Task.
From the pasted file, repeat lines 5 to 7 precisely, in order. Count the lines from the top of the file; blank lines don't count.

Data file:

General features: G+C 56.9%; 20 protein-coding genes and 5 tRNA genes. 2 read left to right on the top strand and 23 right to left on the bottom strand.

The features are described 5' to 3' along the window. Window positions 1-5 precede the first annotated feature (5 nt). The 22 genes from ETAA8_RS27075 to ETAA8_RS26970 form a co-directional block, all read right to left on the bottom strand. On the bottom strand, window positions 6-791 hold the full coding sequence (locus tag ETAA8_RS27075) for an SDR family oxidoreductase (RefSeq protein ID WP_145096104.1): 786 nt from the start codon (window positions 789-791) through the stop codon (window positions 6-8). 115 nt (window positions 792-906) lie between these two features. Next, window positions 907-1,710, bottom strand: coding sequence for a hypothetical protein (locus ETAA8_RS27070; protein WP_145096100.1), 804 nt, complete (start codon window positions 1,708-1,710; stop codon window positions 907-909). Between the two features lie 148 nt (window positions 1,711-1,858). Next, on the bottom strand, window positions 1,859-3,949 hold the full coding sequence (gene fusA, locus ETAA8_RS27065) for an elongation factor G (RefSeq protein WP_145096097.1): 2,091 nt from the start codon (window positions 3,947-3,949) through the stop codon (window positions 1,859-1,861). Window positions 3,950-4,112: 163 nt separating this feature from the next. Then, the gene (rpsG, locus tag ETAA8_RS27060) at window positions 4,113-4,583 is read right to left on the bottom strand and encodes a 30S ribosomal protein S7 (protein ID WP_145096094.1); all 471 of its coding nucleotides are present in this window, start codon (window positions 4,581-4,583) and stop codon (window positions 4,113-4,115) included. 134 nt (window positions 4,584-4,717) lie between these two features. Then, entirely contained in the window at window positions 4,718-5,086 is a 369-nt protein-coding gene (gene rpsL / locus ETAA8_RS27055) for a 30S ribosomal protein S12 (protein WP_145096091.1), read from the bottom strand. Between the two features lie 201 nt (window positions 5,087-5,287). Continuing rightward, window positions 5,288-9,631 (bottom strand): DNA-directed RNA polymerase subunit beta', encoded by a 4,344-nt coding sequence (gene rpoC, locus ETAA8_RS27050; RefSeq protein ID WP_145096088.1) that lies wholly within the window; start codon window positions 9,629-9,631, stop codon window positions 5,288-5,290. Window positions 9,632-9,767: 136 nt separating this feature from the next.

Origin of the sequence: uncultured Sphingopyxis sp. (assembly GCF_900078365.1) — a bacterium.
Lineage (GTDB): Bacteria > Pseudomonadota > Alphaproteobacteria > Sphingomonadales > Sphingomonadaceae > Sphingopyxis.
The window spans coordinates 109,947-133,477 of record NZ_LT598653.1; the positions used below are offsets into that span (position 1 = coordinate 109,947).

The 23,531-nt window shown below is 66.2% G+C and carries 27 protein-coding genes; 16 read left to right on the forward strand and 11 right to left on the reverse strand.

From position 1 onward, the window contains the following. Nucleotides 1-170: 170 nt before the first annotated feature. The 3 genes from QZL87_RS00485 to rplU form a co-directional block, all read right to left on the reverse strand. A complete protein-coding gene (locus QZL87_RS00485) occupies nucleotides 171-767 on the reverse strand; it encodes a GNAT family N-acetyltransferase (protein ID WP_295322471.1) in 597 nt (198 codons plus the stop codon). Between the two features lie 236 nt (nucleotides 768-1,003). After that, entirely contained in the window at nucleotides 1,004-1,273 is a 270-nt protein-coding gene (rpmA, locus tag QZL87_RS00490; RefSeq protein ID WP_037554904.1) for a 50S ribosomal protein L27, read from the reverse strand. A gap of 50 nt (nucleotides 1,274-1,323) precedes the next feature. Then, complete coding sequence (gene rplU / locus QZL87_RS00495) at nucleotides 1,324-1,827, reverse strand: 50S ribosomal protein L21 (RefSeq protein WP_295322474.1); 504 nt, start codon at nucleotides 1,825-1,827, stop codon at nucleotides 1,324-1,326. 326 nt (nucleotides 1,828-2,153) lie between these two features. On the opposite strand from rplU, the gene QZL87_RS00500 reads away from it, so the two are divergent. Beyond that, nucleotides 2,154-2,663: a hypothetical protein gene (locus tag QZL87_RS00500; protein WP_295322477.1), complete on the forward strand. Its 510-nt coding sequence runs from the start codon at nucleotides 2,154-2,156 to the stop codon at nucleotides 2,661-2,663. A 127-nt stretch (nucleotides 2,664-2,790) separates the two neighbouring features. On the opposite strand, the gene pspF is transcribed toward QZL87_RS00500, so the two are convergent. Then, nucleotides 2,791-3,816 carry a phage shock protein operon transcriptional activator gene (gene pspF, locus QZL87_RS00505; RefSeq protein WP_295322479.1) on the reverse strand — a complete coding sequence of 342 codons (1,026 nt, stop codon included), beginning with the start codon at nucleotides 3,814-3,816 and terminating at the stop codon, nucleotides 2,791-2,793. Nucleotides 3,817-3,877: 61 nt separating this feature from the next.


The window spans coordinates 109,947-133,477 of record NZ_LT598653.1; the positions used below are offsets into that span (position 1 = coordinate 109,947).

The 23,531-nt window shown below is 66.2% G+C and carries 27 protein-coding genes; 16 read left to right on the forward strand and 11 right to left on the reverse strand.

From position 1 onward, the window contains the following. Nucleotides 1-170: 170 nt before the first annotated feature. The 3 genes from QZL87_RS00485 to rplU form a co-directional block, all read right to left on the reverse strand. A complete protein-coding gene (locus QZL87_RS00485) occupies nucleotides 171-767 on the reverse strand; it encodes a GNAT family N-acetyltransferase (protein ID WP_295322471.1) in 597 nt (198 codons plus the stop codon). Between the two features lie 236 nt (nucleotides 768-1,003). After that, entirely contained in the window at nucleotides 1,004-1,273 is a 270-nt protein-coding gene (rpmA, locus tag QZL87_RS00490; RefSeq protein ID WP_037554904.1) for a 50S ribosomal protein L27, read from the reverse strand. A gap of 50 nt (nucleotides 1,274-1,323) precedes the next feature. Then, complete coding sequence (gene rplU / locus QZL87_RS00495) at nucleotides 1,324-1,827, reverse strand: 50S ribosomal protein L21 (RefSeq protein WP_295322474.1); 504 nt, start codon at nucleotides 1,825-1,827, stop codon at nucleotides 1,324-1,326. 326 nt (nucleotides 1,828-2,153) lie between these two features. On the opposite strand from rplU, the gene QZL87_RS00500 reads away from it, so the two are divergent. Beyond that, nucleotides 2,154-2,663: a hypothetical protein gene (locus tag QZL87_RS00500; protein WP_295322477.1), complete on the forward strand. Its 510-nt coding sequence runs from the start codon at nucleotides 2,154-2,156 to the stop codon at nucleotides 2,661-2,663. A 127-nt stretch (nucleotides 2,664-2,790) separates the two neighbouring features. On the opposite strand, the gene pspF is transcribed toward QZL87_RS00500, so the two are convergent. Then, nucleotides 2,791-3,816 carry a phage shock protein operon transcriptional activator gene (gene pspF, locus QZL87_RS00505; RefSeq protein WP_295322479.1) on the reverse strand — a complete coding sequence of 342 codons (1,026 nt, stop codon included), beginning with the start codon at nucleotides 3,814-3,816 and terminating at the stop codon, nucleotides 2,791-2,793. Nucleotides 3,817-3,877: 61 nt separating this feature from the next.